Rock ‘n’ roll is our epiphany
Culture, alienation, boredom and despair

 These are the outstanding tracks, the former inspired by the film Rumblefish, and is overtly political dealing with teen alienation in a consumer driven society, but the hard core dysfunctional vision of the band is exposed via Slash and Burn (referring to US policy towards civilians in Vietnam) and the everlasting Motown Junk

Motown junk a lifetime of slavery
Songs of love echo underclass betrayal,

All you slut heroes offer is a fear of the future
We live in urban hell
We destroy rock and roll

Some statement of intent from a band in their early twenties.

The lyrics are what made the Manics great at the start, but they also write a mighty fine tune to go with them. This is masked (like Nirvana) by the heavy musical approach, but when you pare it down they are pop pure and simple.

Their career consolidated with Gold Against the Soul which is driven mainly by politics, but Edwards was starting to implode via drugs, alcohol and a terrible sense of self loathing and this is what produced the Holy Bible in 1994.

Looking at the lyrics on their own made me feel a bit voyeuristic. There is suffering for your art, but this is like reading the diary of a severely ill mentally ill patient. And that’s what he was.

This is how I would describe it.

This album doesn’t like you.

This album does not want to be your friend.

This album doesn’t want to put you at ease, this is an album that wants to let you know about all the evils of the world, and that you are responsible for them.

Themes such as prostitution, anorexia, mass-murderers and the Holocaust are portrayed throughout the album, with the bleak soundtrack throughout.

If White America Told The Truth For Just One Day It’s World Would Fall Apart is the best deconstruction of US Neo Con Foreign Policy that exists, written ten years BEFORE Iraq.

Images of perfection, suntan and napalm
Grenada – Haiti – Poland – Nicaragua
who shall we choose for out morality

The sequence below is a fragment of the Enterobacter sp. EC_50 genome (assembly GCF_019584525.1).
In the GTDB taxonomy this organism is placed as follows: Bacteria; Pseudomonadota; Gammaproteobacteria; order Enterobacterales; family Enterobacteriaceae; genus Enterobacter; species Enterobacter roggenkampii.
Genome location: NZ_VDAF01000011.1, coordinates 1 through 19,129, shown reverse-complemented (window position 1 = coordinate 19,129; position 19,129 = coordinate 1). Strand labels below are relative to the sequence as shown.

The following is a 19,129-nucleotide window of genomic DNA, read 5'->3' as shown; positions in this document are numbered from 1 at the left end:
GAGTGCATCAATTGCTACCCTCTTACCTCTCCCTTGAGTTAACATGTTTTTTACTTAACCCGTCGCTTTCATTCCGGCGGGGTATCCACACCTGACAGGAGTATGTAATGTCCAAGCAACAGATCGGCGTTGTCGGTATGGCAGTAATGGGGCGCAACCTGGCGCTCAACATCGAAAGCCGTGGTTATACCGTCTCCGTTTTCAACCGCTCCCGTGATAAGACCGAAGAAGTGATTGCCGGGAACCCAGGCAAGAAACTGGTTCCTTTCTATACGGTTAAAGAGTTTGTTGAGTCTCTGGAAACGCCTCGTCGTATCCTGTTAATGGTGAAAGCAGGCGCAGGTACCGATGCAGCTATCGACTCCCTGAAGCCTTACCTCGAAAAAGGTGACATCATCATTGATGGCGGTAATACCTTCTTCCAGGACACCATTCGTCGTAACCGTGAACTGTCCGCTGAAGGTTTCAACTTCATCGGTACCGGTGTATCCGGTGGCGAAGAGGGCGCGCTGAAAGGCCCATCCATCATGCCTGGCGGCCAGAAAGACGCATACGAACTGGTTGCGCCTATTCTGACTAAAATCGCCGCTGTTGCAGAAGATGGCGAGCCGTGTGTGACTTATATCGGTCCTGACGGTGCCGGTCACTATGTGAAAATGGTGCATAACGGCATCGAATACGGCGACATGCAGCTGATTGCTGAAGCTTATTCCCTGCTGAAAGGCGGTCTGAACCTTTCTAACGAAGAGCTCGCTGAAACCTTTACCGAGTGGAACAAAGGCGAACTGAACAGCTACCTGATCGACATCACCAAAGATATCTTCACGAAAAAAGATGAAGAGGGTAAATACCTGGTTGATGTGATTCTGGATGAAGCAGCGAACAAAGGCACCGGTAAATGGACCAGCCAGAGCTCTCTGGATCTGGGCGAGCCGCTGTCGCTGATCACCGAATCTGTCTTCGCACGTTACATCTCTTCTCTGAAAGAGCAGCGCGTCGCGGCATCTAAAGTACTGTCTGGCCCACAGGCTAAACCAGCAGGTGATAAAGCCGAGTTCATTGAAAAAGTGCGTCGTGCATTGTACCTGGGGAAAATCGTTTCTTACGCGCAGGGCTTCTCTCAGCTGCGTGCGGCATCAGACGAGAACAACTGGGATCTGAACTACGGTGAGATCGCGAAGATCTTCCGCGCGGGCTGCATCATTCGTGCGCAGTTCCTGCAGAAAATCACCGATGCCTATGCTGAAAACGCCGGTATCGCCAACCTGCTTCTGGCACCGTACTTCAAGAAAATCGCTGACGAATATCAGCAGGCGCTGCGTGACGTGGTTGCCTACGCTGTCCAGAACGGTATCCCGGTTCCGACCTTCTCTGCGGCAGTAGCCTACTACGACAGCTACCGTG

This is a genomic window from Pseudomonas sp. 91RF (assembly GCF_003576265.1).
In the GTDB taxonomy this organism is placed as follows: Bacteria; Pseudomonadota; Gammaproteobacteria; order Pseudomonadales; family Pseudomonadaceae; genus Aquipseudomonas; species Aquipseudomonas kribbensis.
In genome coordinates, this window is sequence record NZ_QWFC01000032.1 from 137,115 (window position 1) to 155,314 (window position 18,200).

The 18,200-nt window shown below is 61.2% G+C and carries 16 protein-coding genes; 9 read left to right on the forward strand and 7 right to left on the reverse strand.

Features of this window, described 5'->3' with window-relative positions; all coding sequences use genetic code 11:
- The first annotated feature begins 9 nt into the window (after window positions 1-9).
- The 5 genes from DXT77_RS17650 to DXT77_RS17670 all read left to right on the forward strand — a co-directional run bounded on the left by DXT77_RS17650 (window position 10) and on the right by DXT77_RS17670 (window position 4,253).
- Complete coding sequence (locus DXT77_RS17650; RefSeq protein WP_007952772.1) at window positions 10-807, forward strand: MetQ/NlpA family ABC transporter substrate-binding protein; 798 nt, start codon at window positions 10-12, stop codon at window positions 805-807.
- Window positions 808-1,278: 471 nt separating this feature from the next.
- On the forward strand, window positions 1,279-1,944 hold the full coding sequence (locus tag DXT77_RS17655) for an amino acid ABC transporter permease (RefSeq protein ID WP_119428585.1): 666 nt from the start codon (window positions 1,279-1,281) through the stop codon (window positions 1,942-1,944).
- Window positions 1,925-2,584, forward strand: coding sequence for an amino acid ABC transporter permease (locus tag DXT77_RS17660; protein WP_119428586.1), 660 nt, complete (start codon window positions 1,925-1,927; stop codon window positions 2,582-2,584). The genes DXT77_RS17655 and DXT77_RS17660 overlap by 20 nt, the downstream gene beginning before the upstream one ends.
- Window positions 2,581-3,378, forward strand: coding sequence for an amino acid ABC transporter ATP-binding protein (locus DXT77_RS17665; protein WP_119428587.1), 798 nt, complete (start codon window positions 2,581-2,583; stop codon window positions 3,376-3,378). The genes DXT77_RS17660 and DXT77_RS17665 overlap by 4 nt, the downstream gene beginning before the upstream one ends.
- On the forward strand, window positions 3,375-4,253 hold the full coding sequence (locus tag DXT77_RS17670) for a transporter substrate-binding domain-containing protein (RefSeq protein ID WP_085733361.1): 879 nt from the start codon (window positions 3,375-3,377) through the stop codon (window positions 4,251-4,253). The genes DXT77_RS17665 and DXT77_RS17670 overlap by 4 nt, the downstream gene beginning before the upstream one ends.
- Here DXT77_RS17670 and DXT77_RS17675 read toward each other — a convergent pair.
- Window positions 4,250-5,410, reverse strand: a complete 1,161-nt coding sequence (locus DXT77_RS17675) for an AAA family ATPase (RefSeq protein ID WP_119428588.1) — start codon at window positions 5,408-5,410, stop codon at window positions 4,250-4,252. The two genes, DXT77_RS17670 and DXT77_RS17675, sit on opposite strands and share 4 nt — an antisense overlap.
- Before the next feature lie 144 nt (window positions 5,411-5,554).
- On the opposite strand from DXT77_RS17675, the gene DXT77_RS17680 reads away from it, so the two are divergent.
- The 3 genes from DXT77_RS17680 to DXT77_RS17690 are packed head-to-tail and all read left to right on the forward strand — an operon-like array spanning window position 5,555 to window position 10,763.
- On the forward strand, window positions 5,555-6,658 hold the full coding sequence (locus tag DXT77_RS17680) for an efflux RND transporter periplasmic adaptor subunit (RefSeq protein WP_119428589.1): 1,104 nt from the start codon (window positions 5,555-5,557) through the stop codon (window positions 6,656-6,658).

I’m thinking right now of Hollywood tragedy
big mac: smack: phoenix r: please smile y’all
Cuba, Mexico can’t cauterize our discipline
your idols speak so much of the abyss
yet your morals only run as deep as the surface

I love a free country
the stars and stripes and an apple for mommy
conservative say there ain’t no black in the union jack
democrat say there ain’t enough white in the stars and stripes

God made man they say
Sam Colt made him equal

And it’s the intro to Archives of Pain that absolutely shocked me to the core, as a parent of one of Peter Sutcliffe’s victims describes her feelings towards what we only knew as the Yorkshire Ripper.

Edwards goes on to unravel his feelings thus;

If hospitals cure
then prisons must bring their pain
do not be ashamed to slaughter
the centre of humanity is cruelty
there is never redemption
any fool can regret yesterday
pain not penance, forget martyrs, remember victims
the weak die young and right now we crouch to make them strong

Just incredible.

And then in She is Suffering and 4st 7lbs (see video)  goes on to see Edwards describe the absolute misery of his life long anorexia…

Days since I last pissed
cheeks sunken and despaired
so gorgeous sunk to six stone
lose my only remaining home
see my third rib appear
a week later all my flesh disappear
stretching taut, cling-film on bone

I wanna be so skinny that I rot from view
I want to walk in the snow
and not leave a footprint
I want to walk in the snow
and not soil its purity

Brave? Stupid? But undoubtedly shocking. This is how it feels, to be so unbelievably and inexorably fucked up to the point of such self abuse, and ultimately suicide.

This song helped ME understand so much. But was it worth it. Should Bradfield, Moore, and Wire have said; Enough. You can’t sacrifice yourself like this in public?

But they didn’t, Edwards did, and the rest as they say is history.

Ritchie James Edwards took his own life on 1st February 1995.

Is this masterpiece his legacy? Should it be? I have no idea but I hope that no one ever NEEDS to make a record like this ever again. But the insights into the human soul provide a stark warning that we must look after each other.

Power produces desire, the weak have none.

The Manic Street Preachers message is DO SOMETHING ABOUT IT.

  

 

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About dermotrathbone

Writer and co author "Through Red Lenses". Activist Unite the Union, Save Our NHS Hull. Fan of Yorkshire County Cricket Club, Hull FC, Munster and Ireland Rugby. Views are mine alone and may not reflect the organisations concerned.